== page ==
24 Oct

feminism_small-003

 

Ever since I read this piece by Clementine Ford on this venture by Roxane Gay, I’ve been struggling with the reaction both posts have provoked in me.

Gay is calling for submissions for a collection of essays she’s pulling together written by women who have experienced sexual harassment, assault and abuse. The aim of the collection is to expose the way women are often told it’s not that bad after we’ve experienced one or all of the above, using the survivors’ own words. As Gay puts it:

Not That Bad is an opportunity for those whose voices were stolen from them, to reclaim and tell their stories. This anthology will explore what it is like to navigate rape culture as shaped by the identities we inhabit.

Contributing to this anthology is a chance to own your own narrative with all of the complexity of reality without shame or condescension. Because too many of us have lived this truth, there is no one way to tell this story.

Being told, it’s not that bad after sexual violation of any kind is a way for the culture to minimise the experience, and it’s also, I believe, a way in which others attempt to comfort us, albeit misguided. As a comforter, it’s not that bad is worse than useless, really.

However, my first thought on reading both posts was, this is a very exclusive offer to a relatively small demographic, and will exclude many survivors who aren’t academics or academically inclined.

Here’s a list of suggested topics:

Potential Topics (a brief list, not a prescription)

Testimonies of what “not that bad” looks like
Critical examinations of rape culture
What it’s like to negotiate rape culture as a man
How women diminish the sexual violence and aggression they experience and the effects of doing so
What “not that bad” looks like in popular culture—film, television, and music
Resisting rape culture
Combating sexual harassment, street harassment and cat-calling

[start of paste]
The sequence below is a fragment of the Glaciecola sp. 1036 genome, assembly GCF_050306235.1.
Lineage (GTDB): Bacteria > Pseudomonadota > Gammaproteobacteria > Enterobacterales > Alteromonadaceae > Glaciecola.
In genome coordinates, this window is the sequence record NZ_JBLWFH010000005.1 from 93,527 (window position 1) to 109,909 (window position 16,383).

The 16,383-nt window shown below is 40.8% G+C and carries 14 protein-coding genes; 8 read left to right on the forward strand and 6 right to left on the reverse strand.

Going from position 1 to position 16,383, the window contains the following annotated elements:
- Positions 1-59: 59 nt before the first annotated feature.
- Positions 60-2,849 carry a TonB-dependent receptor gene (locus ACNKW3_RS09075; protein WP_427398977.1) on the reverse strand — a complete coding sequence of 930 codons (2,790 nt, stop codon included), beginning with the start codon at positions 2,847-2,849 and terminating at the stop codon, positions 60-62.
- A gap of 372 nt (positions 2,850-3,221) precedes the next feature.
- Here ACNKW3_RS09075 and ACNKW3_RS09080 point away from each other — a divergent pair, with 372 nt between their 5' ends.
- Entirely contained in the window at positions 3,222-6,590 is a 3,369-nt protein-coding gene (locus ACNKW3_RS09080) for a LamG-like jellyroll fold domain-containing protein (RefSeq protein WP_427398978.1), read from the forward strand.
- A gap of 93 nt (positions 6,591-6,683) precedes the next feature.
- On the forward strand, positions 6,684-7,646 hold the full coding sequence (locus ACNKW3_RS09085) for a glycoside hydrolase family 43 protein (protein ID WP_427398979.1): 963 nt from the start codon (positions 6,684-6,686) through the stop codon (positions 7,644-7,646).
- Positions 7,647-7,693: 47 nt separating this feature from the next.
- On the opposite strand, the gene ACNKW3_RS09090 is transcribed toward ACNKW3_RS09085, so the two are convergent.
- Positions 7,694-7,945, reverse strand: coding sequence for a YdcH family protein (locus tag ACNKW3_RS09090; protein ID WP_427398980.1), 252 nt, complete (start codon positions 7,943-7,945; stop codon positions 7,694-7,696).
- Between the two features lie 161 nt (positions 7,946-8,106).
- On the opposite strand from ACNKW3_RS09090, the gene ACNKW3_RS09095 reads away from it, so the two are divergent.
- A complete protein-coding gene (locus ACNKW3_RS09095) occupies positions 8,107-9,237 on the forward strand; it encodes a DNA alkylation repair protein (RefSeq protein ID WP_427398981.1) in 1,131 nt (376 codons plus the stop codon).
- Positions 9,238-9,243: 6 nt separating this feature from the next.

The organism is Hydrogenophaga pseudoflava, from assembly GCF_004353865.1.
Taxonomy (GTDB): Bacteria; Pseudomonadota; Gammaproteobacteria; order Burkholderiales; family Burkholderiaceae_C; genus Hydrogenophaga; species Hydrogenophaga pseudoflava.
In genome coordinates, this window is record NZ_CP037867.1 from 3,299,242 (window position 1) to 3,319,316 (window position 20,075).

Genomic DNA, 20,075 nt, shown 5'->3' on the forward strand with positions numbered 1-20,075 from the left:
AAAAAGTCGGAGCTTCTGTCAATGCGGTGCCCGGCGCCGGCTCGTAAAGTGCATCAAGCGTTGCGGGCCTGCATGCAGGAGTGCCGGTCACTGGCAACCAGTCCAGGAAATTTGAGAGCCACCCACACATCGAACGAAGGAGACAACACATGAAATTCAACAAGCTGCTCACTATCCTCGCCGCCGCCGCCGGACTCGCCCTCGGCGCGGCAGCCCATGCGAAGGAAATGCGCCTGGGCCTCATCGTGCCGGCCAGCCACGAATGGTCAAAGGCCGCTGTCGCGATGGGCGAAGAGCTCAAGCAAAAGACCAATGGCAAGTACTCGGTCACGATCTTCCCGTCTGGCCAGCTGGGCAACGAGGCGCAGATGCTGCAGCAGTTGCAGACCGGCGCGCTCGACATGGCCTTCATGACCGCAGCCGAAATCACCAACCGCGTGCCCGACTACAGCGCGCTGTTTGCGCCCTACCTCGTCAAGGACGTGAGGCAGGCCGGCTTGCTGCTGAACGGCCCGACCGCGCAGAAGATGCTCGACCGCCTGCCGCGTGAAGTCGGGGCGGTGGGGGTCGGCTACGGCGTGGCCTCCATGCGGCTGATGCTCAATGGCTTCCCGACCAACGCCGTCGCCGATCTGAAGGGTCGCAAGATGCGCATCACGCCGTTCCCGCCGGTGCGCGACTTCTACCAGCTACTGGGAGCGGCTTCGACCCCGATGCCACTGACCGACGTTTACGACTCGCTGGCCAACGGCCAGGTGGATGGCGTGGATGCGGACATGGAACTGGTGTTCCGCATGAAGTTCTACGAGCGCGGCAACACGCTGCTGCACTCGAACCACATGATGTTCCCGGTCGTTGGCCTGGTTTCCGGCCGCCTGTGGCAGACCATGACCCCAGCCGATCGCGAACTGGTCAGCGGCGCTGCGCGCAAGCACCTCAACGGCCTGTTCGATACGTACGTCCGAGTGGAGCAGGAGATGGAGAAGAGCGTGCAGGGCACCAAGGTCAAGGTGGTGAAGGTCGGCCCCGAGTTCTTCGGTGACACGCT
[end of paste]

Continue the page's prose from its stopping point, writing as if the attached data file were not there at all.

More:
How sexual harassment and violence erode women’s privacy

I’m an academic, and used a great deal of my experience of childhood sexual abuse as the basis for an interrogation  of violence and power in my PhD. So I’m not complaining about being excluded from the project by its frames of reference and the language in which they are couched. I’m also very aware of the potential helpfulness of a theoretical framework through which a survivor can view her experience, if she is so inclined.

So why is my reaction to this proposal exasperation and anger?

The women whose essays will be chosen for this anthology are not likely to be women without a voice. Indeed, a woman will need to have found a voice, and an educated one, in order to qualify for inclusion. There is nothing innately wrong with this: women with educated voices suffer sexual violations of all kinds, and there is no argument for silencing us.

Yet I want a qualifier on this anthology. It isn’t simply an opportunity for women whose voices were stolen to reclaim them. It’s an opportunity for a very select group of women, who have voices that fulfil the editor’s criteria, to publicly own their narratives. It ought to be owned as such.

My irritation is with a feminism that speaks of “women” when what is actually meant is a certain category of women, to the inevitable exclusion of others. This feminism, far from challenging the culture actually props it up, in its embrace of social hierarchies rather than its contestation.  So we measure the advancement of women by the number of us who sit on boards, achieve the status of CEO, and succeed in a patriarchal system.

Feminism, for me, is about contesting that system. A feminism that addresses itself to a particular category of women and does not own that, is a feminism that is patriarchal in its performance. It’s based on an assumption that other categories of women aren’t as significant, or that all women are the same.

There’s nothing wrong with Gay’s project in itself. The problem is with its claim to offer “women” a voice and an opportunity for ownership of our narratives. It doesn’t. It offers women who can intellectualise our violations, and write about them, the opportunity to be heard.